After the cancellation of J-UCAS in 2006, it was widely reported that the money from that program, on the Air Force side, was going to a classified
program. About that time the RQ-170 was ordered, with 20 aircraft total.
Forward two years, to 2008, and we see the awarding of a large contract to cover the demonstrator for the Next Generation Bomber (NGB). Now it
appears that instead of the NGB demonstrator, that money was for a Black ISR platform.
It appears that the RQ-170 was never intended as a large scale ISR platform, but instead as a stopgap until the new aircraft was flying. It's
speculated that the aircraft has a wingspan similar to a Global Hawk, but appears more as an X-47, with more slender wings, an active electronic
warfare system, and possibly bays for SDB and MALD-J systems. It also appears to be a joint USAF/CIA operation, as was the RQ-170.
The other interesting development comes from an industry executive. He has said that Lockheed Martin is building a Next Generation Bomber (NOT the
LRS-B program). It apparently is being built using "repackaging of equipment from earlier programs", so may only be a demonstrator.
However, both NG, and Boeing have been talking about the LRS-B program, and seem very interested in developing systems for it, where Lockheed hasn't
even shown interest in it.
In 2010, the Air Force showed a slide during a presentation, that showed "penetrating ISR" and "penetrating, stand-in AEA" as enablers for the
entire LRS program. The slide showed proposed systems, and others. Both of those systems were under others, implying that there was some kind of
program that either had both, or that both are under development in the black world.
Along with ISR requirements and the UCAV project, a third influence on what is happening today was the Air Force Research Laboratory's Sensor
Craft program, started in the late 1990s. Sensor Craft took on the main challenge of Quartz—combining efficiency with stealth. Its main thrusts were
the maintenance of natural laminar flow control on swept wings, structurally integrated sensors and unusual configurations, including joined wings. At
Northrop Grumman, Sensor Craft work blended with its in-house studies of “cranked kite” configurations that were stealthy and offered
“sailplane-like” efficiency, in one engineer's words. Lockheed Martin, meanwhile, unveiled its Polecat demonstrator in the summer of 2006, aimed
at similar goals.
Also in 2006, the Quadrennial Defense Review terminated J-UCAS. It was openly reported at the time that while the Navy continued with its
carrier-based demonstrator (the Northrop Grumman X-47B), Air Force J-UCAS money was going to a classified program. At the time, the RQ-170 was just
starting flight tests, and two batches—totaling fewer than 20 aircraft—were ordered. It would serve as a stopgap until the bigger aircraft was
The classified program had a slow start because it competed with Space Radar, which enjoyed high-level support. However, with personnel changes at the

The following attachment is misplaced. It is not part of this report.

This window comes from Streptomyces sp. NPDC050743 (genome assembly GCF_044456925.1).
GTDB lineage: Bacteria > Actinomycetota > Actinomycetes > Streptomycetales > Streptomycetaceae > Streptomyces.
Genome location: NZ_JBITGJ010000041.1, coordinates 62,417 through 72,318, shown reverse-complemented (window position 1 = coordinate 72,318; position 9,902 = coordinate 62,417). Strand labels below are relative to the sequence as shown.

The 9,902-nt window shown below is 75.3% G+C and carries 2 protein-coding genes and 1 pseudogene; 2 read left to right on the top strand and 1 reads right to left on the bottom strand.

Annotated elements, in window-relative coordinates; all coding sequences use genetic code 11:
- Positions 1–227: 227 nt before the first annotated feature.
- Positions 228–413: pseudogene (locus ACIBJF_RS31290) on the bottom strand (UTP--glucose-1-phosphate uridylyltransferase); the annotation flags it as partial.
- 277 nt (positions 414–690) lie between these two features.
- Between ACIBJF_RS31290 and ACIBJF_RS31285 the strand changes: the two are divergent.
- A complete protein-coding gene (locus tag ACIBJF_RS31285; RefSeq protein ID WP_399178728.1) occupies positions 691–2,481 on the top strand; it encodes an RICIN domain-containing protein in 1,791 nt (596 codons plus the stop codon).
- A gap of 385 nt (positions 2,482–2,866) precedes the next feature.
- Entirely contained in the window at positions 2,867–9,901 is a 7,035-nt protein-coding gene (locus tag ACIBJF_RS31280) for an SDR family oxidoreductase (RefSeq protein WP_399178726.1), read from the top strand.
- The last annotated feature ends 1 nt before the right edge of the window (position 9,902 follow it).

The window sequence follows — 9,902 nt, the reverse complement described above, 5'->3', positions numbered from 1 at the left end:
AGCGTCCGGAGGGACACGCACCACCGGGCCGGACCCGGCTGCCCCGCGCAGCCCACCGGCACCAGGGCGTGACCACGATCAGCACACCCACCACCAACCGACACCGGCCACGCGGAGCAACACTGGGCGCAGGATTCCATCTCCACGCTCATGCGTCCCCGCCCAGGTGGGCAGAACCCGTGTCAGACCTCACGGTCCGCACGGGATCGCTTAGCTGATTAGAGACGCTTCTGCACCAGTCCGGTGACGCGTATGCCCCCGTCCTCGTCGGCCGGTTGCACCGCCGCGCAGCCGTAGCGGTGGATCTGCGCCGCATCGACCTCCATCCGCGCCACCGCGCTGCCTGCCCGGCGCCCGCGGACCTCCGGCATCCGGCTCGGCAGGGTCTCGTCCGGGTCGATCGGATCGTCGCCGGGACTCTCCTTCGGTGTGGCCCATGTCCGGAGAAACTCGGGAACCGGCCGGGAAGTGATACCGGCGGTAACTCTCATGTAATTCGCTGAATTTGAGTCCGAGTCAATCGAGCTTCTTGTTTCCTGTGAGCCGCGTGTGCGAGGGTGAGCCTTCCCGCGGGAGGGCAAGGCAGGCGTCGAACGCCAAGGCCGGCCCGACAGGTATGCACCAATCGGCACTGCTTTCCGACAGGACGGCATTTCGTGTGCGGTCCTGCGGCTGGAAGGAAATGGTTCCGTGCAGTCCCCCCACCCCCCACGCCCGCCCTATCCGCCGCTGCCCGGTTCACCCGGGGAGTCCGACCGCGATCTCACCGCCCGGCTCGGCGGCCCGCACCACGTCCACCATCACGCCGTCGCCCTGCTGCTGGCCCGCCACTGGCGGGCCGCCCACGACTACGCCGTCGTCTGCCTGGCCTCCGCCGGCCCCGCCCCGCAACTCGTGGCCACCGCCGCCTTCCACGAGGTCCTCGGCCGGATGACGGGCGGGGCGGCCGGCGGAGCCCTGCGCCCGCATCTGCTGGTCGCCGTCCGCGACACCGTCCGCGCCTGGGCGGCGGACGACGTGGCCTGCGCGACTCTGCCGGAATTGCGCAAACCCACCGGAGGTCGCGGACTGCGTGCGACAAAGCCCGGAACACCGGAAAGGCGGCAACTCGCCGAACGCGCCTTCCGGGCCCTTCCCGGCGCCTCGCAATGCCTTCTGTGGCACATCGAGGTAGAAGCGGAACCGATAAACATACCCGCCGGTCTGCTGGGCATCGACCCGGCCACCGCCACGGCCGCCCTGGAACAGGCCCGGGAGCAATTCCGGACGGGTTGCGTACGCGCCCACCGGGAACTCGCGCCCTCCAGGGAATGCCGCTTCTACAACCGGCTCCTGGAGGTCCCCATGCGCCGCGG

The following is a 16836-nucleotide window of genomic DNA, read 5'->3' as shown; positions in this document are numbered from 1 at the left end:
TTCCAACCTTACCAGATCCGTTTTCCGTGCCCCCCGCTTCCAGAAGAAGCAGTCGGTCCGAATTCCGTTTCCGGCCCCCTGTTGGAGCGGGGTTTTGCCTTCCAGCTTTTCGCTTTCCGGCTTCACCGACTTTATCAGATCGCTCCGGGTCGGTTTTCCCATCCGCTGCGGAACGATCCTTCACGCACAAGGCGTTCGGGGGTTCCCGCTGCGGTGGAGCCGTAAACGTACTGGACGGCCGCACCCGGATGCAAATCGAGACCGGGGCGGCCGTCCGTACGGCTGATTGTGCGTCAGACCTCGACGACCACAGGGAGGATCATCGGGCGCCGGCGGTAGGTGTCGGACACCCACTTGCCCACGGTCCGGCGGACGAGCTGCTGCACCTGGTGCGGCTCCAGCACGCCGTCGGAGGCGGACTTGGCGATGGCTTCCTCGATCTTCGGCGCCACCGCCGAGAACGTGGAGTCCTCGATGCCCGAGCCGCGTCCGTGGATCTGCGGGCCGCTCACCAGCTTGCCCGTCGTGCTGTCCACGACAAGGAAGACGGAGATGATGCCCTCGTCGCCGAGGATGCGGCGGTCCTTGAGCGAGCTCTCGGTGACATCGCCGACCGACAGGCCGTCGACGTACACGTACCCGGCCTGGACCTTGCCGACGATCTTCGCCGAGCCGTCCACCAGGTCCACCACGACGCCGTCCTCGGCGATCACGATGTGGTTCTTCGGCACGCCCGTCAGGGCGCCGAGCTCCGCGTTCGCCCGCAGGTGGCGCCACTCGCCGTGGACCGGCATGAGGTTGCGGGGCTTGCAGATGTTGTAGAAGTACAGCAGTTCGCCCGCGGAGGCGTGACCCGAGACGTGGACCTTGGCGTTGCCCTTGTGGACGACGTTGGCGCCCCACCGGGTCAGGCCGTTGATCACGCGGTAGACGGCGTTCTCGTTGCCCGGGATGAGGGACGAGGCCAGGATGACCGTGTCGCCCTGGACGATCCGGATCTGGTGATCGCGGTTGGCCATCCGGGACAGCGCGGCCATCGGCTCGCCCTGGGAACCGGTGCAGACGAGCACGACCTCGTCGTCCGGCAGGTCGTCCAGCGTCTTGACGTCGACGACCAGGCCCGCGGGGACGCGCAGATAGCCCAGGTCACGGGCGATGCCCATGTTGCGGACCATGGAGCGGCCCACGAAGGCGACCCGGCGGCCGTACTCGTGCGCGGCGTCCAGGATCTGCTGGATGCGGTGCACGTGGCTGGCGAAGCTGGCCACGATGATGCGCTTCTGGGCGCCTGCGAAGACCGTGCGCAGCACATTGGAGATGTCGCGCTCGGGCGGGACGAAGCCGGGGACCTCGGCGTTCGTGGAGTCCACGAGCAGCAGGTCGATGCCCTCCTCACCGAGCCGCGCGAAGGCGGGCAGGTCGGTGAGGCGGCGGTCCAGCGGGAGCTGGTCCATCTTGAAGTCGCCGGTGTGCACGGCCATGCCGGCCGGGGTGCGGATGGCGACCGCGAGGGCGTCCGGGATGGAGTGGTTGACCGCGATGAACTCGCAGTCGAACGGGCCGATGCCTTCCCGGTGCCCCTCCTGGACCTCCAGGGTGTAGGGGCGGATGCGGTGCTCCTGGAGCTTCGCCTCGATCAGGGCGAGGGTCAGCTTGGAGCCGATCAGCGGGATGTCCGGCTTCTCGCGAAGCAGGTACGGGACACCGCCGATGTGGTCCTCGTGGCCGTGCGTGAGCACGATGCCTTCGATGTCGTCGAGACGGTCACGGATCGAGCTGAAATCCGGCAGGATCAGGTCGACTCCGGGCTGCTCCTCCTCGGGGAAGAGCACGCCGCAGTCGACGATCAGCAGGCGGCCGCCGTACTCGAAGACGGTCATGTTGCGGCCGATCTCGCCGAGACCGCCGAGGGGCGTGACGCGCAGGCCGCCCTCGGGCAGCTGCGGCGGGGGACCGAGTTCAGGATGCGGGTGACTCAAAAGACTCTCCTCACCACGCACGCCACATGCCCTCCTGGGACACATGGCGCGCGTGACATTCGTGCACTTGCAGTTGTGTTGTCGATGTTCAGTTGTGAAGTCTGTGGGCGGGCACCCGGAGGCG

Pentagon, the Air Force concept for a long-range, unmanned, combat ISR/AEA aircraft to suppress, destroy and degrade defenses became reality.
It now appears that the large contract awarded to Northrop Grumman in early 2008, which seemed at the time to cover a demonstrator for the Next
Generation Bomber (NGB), was a development contract for the armed ISR aircraft. It is believed to be a single-engine aircraft with a wingspan similar
to a Global Hawk, and (given Northrop Grumman's enthusiasm for the cranked-kite configuration) it most likely resembles the X-47B, but with larger,
more slender outer wings. It has radar, electronic surveillance systems and active electronic warfare equipment and, quite possibly, a weapon bay for
SDBs and Miniature Air Launched Decoy-Jammer (MALD-J) expendable jamming vehicles. It may also be equipped to act as a communications gateway for
other aircraft, using either satcoms or high-frequency radio.
In the last few weeks, an industry executive has told Aviation Week that Lockheed Martin is building a “Next Generation Bomber” (not LRS-B) at
Palmdale, Calif., using some “repackaging of equipment from earlier programs.” It is possible that the project represents a restart of a program
originally launched with fiscal 2008 money—the first clean-sheet budget to follow the 2006 QDR, with its support for the 2018 bomber—and suspended
by Gates in 2009. If so, however, it is purely a demonstrator for now, because its design would not reflect changes in the requirement since 2008.
One dog-in-the-nighttime factor that supports this theory: While Northrop Grumman and Boeing have consistently identified LRS-B as a growth
opportunity in presentations to market analysts, Lockheed Martin has not, implying that it has already booked as much bomber business as it can
A 2010 Air Force presentation continues to identify “penetrating ISR” and “penetrating, stand-in AEA” as key enablers for the entire LRS
family of systems, clearing a path for the LRS-B and finding targets for cruise missiles and Prompt Global Strike weapons. Moreover, the presentation
draws a clear distinction between “proposed systems” and others—and penetrating ISR is clearly shown as one of the others, a real and funded
What this suggests is that the Air Force still believes in stealth—but not necessarily in the classic “alone and unafraid” model. Instead, the
unmanned “enablers”—the ISR platform and low-power, close-in jammers—will disrupt the defenses enough for the all-aspect, broadband stealth of
the bombers to protect them. But when the new systems will be disclosed is anyone's guess.